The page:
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Date: 2/13/13 4:28 AM

I use "soil separator" from Home Depot. The roll is 48" wide and 150 feet long, for under $20. The best part is that you can sew it, so I can get a quick test of the pattern. I find that a Sharpie will go through it, but I use crayons, and they work fine. Ball point pen also works well on it.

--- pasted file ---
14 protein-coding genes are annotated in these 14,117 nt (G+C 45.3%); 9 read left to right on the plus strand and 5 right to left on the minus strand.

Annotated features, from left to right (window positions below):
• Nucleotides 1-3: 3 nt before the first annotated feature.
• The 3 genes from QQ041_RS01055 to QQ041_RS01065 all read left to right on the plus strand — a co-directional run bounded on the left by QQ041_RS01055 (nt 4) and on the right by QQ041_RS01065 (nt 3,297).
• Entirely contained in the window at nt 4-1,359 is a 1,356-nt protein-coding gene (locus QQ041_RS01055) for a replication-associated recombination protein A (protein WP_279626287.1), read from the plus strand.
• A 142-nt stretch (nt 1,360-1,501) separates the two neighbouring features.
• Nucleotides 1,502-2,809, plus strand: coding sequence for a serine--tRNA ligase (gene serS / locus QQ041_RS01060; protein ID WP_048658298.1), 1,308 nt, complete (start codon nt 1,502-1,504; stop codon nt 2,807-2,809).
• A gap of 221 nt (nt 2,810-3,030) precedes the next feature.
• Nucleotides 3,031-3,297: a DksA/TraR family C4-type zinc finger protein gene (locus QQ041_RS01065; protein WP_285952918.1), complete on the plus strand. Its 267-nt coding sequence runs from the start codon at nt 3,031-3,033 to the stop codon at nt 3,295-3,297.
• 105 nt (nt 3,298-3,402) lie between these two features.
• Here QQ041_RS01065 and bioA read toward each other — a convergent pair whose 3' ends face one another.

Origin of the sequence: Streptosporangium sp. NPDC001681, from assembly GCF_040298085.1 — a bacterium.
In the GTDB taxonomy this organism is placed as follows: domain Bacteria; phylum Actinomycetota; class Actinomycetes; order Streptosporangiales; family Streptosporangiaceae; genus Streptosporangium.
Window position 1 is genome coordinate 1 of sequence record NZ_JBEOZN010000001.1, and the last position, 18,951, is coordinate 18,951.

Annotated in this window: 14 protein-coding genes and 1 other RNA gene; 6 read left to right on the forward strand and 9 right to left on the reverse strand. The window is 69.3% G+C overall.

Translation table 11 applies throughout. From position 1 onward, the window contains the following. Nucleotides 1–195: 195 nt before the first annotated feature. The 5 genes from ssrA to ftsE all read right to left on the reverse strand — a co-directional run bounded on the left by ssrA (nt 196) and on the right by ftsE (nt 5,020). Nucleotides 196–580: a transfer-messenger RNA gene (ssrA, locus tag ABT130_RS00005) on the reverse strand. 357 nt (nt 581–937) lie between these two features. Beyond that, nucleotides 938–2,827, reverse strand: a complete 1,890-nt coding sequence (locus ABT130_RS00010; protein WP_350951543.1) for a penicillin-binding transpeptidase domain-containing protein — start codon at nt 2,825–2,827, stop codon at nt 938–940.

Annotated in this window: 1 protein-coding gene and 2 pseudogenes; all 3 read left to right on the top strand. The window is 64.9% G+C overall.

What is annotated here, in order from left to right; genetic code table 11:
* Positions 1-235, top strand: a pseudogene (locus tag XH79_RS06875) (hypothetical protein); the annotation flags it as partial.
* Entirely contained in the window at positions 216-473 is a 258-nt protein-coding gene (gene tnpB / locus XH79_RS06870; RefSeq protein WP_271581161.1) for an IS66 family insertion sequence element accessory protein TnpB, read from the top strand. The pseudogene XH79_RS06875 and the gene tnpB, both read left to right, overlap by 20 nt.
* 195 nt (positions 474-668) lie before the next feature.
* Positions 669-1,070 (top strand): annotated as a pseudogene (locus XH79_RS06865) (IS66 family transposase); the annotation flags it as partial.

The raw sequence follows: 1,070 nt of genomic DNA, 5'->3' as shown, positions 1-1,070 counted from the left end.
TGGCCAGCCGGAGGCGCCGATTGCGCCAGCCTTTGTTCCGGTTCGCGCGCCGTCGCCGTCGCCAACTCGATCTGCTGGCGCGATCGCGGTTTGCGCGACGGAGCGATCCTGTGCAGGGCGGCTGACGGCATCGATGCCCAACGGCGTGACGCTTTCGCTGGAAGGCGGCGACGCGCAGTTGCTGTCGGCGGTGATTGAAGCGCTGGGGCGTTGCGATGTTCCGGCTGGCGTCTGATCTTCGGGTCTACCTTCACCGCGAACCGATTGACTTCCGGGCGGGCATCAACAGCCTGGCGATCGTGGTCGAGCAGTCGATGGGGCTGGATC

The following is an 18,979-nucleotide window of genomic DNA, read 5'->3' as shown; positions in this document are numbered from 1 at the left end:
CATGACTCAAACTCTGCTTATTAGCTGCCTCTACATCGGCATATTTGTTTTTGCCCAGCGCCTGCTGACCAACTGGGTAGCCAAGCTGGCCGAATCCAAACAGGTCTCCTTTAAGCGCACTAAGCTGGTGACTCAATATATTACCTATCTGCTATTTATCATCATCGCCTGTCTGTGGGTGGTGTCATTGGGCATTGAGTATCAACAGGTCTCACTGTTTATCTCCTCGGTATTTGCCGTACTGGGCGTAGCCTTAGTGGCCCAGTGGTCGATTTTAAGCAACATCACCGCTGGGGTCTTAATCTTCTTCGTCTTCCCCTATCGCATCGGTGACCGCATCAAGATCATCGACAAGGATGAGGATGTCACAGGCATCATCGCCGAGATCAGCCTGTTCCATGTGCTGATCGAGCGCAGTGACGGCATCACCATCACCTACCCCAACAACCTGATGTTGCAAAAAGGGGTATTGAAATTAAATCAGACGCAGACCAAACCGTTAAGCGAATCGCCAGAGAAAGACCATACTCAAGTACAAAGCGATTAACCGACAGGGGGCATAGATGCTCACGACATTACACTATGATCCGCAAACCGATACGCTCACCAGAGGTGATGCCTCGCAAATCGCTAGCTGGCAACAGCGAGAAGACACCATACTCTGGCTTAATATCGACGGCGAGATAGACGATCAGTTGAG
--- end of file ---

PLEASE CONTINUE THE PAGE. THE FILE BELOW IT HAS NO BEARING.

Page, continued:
JeanM

JeanM
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Member since 6/25/05
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Date: 2/13/13 6:34 AM

I use Swedish tracing paper, and trace almost everything (I like having all the sizes available, or a clean restart if I mess up on my alterations)

I have used sewin interfacing (it can be found with a printed grid - 1 inhc ).